This is post 3 of 4 in the series Making Your Entrance Grand

This is post 3 of 4 in the series
Grand Entrances

INTERIOR DESIGN   |   Carolyn Feinstein   |   May 15, 2020

INTERIOR DESIGN   |   Carolyn Feinstein

May 15, 2020

So far in this series we've explored some ideas on how to maximize the impact of the entrance of your home from the exterior. Now we'll make our way indoors. Passing through the front door of someone's home is the gateway to the intimate setting of their life. Each element - the flooring, the lighting, the furniture - has been placed without restriction from the world outside those walls. Here, in the comfort and security of your house, you can shed the weight of HOA-compliant color schemes and really focus on your personal style. The first thing you engage with as you take a step inside is the floor, which leads us to a natural place to start.

Interior flooring options are boundless, but the flooring in your foyer should be focused equally on function and style. Limiting the flooring materials to durable, hard surfaces allows for easy cleaning, longevity, and safety. I have been in too many houses that throw you from the exterior concrete of the front porch straight onto a carpeted surface. This either leads to an unsanitary, and often worn in, area compared to the rest of the house, or throw rugs galore. Both options should be taken out back and burned immediately. If you are concerned about slipping on potentially wet sections of the floor, area rugs are great tool, as they can provide visual interest, and are easily removed for cleaning.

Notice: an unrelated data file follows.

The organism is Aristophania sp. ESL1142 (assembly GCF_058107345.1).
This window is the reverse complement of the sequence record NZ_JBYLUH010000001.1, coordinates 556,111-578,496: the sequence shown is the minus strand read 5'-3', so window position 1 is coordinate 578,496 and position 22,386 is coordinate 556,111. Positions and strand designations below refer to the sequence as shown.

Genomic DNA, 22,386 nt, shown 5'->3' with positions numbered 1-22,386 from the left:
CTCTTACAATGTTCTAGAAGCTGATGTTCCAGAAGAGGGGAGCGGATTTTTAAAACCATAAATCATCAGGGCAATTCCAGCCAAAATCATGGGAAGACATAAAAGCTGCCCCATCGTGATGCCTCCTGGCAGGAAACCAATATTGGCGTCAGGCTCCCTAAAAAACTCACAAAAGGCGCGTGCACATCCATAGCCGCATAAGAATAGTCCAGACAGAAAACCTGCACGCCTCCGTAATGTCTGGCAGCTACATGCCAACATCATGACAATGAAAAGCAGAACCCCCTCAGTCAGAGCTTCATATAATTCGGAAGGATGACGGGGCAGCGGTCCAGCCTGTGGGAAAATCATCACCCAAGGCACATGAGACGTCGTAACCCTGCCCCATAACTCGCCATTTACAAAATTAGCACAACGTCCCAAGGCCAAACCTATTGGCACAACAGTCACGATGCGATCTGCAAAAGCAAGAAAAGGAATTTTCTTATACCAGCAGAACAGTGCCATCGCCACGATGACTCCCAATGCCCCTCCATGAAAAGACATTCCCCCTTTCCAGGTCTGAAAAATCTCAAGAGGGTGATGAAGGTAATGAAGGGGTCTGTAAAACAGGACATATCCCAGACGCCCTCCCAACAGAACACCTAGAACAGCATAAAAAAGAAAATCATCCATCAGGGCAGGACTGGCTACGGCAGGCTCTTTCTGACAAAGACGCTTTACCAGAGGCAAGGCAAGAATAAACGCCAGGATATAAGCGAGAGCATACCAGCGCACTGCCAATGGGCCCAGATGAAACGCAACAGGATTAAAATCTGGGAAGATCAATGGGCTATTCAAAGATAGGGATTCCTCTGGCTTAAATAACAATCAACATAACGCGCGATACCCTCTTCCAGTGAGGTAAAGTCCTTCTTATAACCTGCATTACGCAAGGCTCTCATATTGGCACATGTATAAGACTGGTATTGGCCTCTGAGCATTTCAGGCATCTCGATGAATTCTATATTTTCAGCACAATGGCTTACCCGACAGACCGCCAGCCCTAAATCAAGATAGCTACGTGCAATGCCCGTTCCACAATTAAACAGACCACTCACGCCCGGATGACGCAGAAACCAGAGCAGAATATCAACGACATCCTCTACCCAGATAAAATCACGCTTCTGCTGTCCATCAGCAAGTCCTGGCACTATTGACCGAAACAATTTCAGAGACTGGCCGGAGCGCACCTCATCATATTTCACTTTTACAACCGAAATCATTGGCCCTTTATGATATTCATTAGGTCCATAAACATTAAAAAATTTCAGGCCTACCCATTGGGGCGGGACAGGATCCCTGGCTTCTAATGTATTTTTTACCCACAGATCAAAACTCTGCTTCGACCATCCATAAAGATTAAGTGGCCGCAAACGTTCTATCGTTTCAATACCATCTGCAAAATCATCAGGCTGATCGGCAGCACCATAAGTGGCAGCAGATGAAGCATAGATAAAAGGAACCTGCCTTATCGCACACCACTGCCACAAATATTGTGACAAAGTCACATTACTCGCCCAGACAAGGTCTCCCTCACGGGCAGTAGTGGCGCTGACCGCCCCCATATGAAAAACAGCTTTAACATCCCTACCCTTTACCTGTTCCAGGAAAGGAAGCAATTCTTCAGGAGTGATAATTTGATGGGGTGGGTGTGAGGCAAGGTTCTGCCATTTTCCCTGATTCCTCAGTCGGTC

Before we dive too deep, I want to address a concern I have heard expressed by many clients looking to build new homes. During the process, builders will present a book of tile, or hardwood available to the client at no additional cost. These products also happen to pad the builder's margin quite nicely, and are generally of sub-standard quality. The problem is that this is restrictive for the client, and thus clients often explore having cheap, temporary carpet put in, and hiring a specialized flooring installer after the house is complete. I would advise against this. First off, installing carpet onto the slab of your home requires tack strips to be anchored to your slab. That means your brand new slab is going to be full of holes before you move in. When the tile installer comes around, he is going to have to ensure all of those holes are filled to prevent air gaps. This is not a good way to make friends.